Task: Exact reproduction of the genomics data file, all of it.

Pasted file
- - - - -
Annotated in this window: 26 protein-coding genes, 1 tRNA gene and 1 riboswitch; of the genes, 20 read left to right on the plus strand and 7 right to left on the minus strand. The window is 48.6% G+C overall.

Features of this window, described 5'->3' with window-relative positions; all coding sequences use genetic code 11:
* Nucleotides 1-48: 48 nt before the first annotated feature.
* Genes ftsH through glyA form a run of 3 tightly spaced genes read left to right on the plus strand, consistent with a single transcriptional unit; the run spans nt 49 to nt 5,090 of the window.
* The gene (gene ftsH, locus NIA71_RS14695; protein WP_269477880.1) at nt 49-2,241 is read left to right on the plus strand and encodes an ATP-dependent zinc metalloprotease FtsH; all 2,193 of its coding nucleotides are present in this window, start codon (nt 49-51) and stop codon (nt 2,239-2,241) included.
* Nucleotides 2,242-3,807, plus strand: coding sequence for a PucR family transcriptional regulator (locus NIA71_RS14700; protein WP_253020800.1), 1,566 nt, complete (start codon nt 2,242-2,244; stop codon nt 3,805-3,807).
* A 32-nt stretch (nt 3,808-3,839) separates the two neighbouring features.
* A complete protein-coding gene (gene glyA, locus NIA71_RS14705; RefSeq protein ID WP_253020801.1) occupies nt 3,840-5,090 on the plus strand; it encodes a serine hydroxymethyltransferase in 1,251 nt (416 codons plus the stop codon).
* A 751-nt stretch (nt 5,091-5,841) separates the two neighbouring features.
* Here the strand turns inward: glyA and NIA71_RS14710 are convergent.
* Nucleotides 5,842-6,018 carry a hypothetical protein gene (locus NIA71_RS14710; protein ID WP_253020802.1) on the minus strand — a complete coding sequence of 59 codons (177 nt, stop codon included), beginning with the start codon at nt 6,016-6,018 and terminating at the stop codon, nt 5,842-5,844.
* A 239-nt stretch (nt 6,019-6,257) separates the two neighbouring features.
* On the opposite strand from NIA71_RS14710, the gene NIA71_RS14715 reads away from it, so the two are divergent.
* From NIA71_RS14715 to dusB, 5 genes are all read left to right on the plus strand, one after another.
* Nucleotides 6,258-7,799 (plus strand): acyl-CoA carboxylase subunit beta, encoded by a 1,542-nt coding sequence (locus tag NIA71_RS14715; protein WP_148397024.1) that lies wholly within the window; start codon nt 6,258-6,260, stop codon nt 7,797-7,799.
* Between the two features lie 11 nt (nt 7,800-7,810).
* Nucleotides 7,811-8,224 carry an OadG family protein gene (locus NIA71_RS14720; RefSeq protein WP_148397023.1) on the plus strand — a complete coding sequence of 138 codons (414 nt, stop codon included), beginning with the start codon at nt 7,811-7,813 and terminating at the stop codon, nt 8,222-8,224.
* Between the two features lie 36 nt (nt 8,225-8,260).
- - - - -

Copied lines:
Annotated in this window: 26 protein-coding genes, 1 tRNA gene and 1 riboswitch; of the genes, 20 read left to right on the plus strand and 7 right to left on the minus strand. The window is 48.6% G+C overall.

Features of this window, described 5'->3' with window-relative positions; all coding sequences use genetic code 11:
* Nucleotides 1-48: 48 nt before the first annotated feature.
* Genes ftsH through glyA form a run of 3 tightly spaced genes read left to right on the plus strand, consistent with a single transcriptional unit; the run spans nt 49 to nt 5,090 of the window.
* The gene (gene ftsH, locus NIA71_RS14695; protein WP_269477880.1) at nt 49-2,241 is read left to right on the plus strand and encodes an ATP-dependent zinc metalloprotease FtsH; all 2,193 of its coding nucleotides are present in this window, start codon (nt 49-51) and stop codon (nt 2,239-2,241) included.
* Nucleotides 2,242-3,807, plus strand: coding sequence for a PucR family transcriptional regulator (locus NIA71_RS14700; protein WP_253020800.1), 1,566 nt, complete (start codon nt 2,242-2,244; stop codon nt 3,805-3,807).
* A 32-nt stretch (nt 3,808-3,839) separates the two neighbouring features.
* A complete protein-coding gene (gene glyA, locus NIA71_RS14705; RefSeq protein ID WP_253020801.1) occupies nt 3,840-5,090 on the plus strand; it encodes a serine hydroxymethyltransferase in 1,251 nt (416 codons plus the stop codon).
* A 751-nt stretch (nt 5,091-5,841) separates the two neighbouring features.
* Here the strand turns inward: glyA and NIA71_RS14710 are convergent.
* Nucleotides 5,842-6,018 carry a hypothetical protein gene (locus NIA71_RS14710; protein ID WP_253020802.1) on the minus strand — a complete coding sequence of 59 codons (177 nt, stop codon included), beginning with the start codon at nt 6,016-6,018 and terminating at the stop codon, nt 5,842-5,844.
* A 239-nt stretch (nt 6,019-6,257) separates the two neighbouring features.
* On the opposite strand from NIA71_RS14710, the gene NIA71_RS14715 reads away from it, so the two are divergent.
* From NIA71_RS14715 to dusB, 5 genes are all read left to right on the plus strand, one after another.
* Nucleotides 6,258-7,799 (plus strand): acyl-CoA carboxylase subunit beta, encoded by a 1,542-nt coding sequence (locus tag NIA71_RS14715; protein WP_148397024.1) that lies wholly within the window; start codon nt 6,258-6,260, stop codon nt 7,797-7,799.
* Between the two features lie 11 nt (nt 7,800-7,810).
* Nucleotides 7,811-8,224 carry an OadG family protein gene (locus NIA71_RS14720; RefSeq protein WP_148397023.1) on the plus strand — a complete coding sequence of 138 codons (414 nt, stop codon included), beginning with the start codon at nt 7,811-7,813 and terminating at the stop codon, nt 8,222-8,224.
* Between the two features lie 36 nt (nt 8,225-8,260).